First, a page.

Teenage mother who died during childbirth at St Richard's Hospital 'could have been given induced labour' inquest hears
A teenage mother who gave birth to a ‘large baby’ could have been given an induced labour weeks before her infant was born, an inquest has heard.
Teegan Barnard suffered a cardiac arrest two hours after delivering her healthy baby boy, Parker, at St Richard’s Hospital in Chichester on September 9, 2019.
The ‘small’ 17-year-old suffered a ‘major’ bleed giving birth to Parker, who weighed 9lbs 2oz, losing almost four litres of blood.
As a result of the bleed, Teegan was starved of oxygen and suffered a severe brain injury and later died on October 7, 2019.
Parker was categorised as a macrosomic baby - one that is larger than the average baby.
West Sussex Coroner’s Court, in Chichester, heard that under local NHS guidelines, Teegan could have been offered an induced labour at 38 weeks - three weeks before she eventually gave birth.
Investigators from the Healthcare Safety Investigation Branch (HSIB) said it would have been ‘best practice’ to have offered the teenager an induced labour.
Instead, Teegan’s little boy grew in size and ‘in retrospect it would have contributed to the risk of postpartum haemorrhage (PPH)’.
Teegan’s heartbroken family said the youngster would have been ‘an absolutely fantastic mum’.
Speaking at the start of the four-day inquest in Chichester, her family said: ‘Teegan had a big personality and was full of life and loved her family,’ adding she had no major illness growing up.
Teegan was given ‘a lot of support’, medical staff insisted during the inquest into her death.
Sally Waters, Teegan’s community midwife, had dealt with the teenager throughout most her pregnancy and described it as ‘uncomplicated’.
She added: ‘She was poorly sometimes. But there were no abnormal complications.
‘With Teegan it wasn’t seen to be she was going to have a large baby… She plotted on the 90th percentile and that was all within the normal trend.
‘At that point when I was looking after her. I wasn’t expecting a big baby.’
At St Richard’s, Teegan suffered obstructive labour - when a baby cannot exit the pelvis - and she underwent a caesarean section.
She lost 3.85 litres of blood - almost eight times the average amount of blood lost during a normal birth.
Matt Mansbridge, lead investigator at the HSIB, told the court that Teegan then suffered difficulties breathing and was given ‘manual ventilation’.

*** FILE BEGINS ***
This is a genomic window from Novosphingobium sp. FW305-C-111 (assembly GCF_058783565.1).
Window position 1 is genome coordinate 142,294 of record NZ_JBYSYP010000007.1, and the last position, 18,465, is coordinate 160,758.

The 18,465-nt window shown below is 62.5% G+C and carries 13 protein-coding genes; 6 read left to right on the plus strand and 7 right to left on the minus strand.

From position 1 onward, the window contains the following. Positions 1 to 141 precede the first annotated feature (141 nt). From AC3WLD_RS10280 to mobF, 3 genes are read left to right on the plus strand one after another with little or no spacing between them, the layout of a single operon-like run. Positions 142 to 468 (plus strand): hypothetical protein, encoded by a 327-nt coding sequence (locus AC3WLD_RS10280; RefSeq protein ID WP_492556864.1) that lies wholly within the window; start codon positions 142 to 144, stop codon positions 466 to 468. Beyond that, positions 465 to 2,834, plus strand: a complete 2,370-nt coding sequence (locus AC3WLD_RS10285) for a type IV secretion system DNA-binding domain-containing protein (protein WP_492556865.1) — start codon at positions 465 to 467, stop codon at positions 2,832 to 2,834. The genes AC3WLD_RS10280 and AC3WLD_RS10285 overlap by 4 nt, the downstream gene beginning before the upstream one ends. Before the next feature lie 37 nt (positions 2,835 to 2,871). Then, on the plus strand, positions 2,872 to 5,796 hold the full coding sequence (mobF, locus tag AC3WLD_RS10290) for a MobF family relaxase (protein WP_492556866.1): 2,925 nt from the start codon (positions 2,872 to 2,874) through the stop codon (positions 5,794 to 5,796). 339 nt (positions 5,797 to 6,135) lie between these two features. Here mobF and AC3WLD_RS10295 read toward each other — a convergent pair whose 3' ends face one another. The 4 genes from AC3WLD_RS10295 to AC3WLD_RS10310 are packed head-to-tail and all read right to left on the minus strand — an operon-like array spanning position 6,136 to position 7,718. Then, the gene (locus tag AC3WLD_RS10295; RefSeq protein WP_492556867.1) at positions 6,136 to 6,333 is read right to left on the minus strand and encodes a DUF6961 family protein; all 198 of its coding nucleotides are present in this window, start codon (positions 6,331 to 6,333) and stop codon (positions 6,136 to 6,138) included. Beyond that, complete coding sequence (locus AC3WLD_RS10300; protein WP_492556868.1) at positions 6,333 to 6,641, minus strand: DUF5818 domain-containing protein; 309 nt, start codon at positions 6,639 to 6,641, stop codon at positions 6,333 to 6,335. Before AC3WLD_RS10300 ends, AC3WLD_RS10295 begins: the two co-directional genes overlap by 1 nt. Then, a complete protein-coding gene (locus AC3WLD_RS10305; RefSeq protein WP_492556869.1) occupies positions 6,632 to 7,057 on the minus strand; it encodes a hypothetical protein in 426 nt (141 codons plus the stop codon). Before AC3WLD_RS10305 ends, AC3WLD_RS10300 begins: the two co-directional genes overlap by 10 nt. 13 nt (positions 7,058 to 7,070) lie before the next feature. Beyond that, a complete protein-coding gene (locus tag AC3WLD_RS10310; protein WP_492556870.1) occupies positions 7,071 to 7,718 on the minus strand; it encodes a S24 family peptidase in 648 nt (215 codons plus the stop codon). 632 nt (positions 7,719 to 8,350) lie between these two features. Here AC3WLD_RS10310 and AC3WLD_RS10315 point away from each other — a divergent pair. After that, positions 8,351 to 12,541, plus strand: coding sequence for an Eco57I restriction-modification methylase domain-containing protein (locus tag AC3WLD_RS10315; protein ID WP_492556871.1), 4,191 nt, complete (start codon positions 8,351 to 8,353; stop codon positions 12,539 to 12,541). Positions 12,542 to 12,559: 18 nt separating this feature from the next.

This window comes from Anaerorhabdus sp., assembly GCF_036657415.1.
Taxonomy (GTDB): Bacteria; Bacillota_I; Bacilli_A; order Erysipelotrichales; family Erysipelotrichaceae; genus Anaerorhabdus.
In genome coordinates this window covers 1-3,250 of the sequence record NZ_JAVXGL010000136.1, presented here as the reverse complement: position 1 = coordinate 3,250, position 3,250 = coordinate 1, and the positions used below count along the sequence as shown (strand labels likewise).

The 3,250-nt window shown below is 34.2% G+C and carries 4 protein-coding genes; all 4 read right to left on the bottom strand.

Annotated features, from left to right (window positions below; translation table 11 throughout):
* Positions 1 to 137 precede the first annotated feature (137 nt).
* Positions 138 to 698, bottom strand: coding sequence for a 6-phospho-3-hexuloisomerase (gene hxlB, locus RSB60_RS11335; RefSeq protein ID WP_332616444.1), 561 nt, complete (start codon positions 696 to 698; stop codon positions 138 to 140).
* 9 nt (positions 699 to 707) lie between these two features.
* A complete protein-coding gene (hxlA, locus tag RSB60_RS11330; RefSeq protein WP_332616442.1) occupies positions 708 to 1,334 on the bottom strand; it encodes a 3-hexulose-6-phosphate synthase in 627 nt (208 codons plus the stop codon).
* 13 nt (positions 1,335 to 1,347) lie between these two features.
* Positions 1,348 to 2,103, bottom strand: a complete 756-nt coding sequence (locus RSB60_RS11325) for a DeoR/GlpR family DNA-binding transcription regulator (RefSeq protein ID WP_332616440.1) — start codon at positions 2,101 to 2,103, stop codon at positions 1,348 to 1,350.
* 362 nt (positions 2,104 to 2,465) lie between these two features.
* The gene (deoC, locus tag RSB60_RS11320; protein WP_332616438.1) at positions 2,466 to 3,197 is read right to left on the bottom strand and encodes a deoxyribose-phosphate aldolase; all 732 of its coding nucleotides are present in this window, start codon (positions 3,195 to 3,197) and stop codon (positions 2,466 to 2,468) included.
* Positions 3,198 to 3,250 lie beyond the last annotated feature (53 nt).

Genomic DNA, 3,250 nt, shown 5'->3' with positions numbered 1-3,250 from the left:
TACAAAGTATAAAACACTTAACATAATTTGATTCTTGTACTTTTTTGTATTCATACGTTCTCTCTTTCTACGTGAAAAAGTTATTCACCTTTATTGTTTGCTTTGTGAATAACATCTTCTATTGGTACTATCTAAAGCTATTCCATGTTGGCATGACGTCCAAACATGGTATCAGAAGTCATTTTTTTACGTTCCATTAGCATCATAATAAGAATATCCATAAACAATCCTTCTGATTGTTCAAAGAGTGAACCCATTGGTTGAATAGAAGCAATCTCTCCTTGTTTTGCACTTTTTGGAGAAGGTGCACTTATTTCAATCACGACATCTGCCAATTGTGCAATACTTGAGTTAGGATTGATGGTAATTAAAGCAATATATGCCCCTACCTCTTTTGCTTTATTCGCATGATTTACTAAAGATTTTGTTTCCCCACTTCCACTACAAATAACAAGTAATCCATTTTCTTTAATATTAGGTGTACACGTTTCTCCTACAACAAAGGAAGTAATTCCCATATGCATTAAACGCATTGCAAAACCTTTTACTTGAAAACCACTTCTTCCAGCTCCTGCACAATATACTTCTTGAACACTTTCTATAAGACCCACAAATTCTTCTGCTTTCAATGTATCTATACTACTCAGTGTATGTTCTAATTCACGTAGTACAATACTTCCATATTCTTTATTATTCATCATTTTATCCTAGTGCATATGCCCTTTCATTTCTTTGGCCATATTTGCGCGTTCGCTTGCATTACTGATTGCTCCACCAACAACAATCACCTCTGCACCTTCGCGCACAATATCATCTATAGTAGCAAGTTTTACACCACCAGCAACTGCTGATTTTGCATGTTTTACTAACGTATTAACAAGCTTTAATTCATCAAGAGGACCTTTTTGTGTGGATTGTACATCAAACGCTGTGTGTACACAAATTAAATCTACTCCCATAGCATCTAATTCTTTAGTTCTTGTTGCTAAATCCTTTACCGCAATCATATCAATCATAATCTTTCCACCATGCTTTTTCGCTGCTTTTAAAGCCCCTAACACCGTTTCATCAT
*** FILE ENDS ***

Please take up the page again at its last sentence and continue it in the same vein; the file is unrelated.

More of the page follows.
He said: "Teegan was bleeding. There was a major haemorrhage.
"Due to the level of blood loss, Teegan was transferred to the high-dependency unit.
"Her lips became blue and an alarm sounded from the ventilator machines.
"There was resistance in the ventilation. There were initial checks undertaken to see if there was a blockage in the system before manual ventilation was attempted."
Debbie Laing, maternity investigations team leader at the HSIB, said it would have been ‘appropriate’ to have made a decision on inducing labour.
But she said that the investigative panel determined such a measure would have been undertaken for ‘foetal wellbeing not for maternal wellbeing’.
She said: "There was no finding on [obstructive labour] with the exception that had the baby been induced earlier it would have been smaller.
"That’s the only thing that may have had a causal effect on the outcome.
"We are able to say it would have been best practice to offer the induction earlier. It would have been down to Teegan and her family to make a decision as to whether it would have been done."
She added: "Had induction of labour been at 38 weeks that would have been in line with guidance and appropriate at that time. What we now know with retrospect is that the baby grew and that would have contributed to the risk of PPH."
Following her death, Teegan’s parents Abbie Hallawell and Trevor Barnard instructed expert medical negligence lawyers at Irwin Mitchell to help establish answers and support the family through the inquest process.
Abbie said: "Teegan and the rest of the family were delighted when she fell pregnant. She was really looking forward to becoming a parent and she would have been an absolutely fantastic mum.
"It still doesn’t really seem real that what should have been the best day in Teegan’s life ended tragically and left all of our family changed forever.
"It’s been more than two years since Teegan died but time has stood still for all our family. I know the inquest and listening to the evidence around Teegan’s death is going to be incredibly upsetting but it’s something I’ve got to do not only for Teegan, but also for Parker.
"Teegan would have been so proud of Parker and how he’s such a happy baby who’s developing every day. While he’ll grow up without his mum in his life he will always be told how much
"Teegan loved him and how she’ll always be a part of our family.’"
Abbie and Trevor are now bringing up Parker alongside his dad, Leon Forster.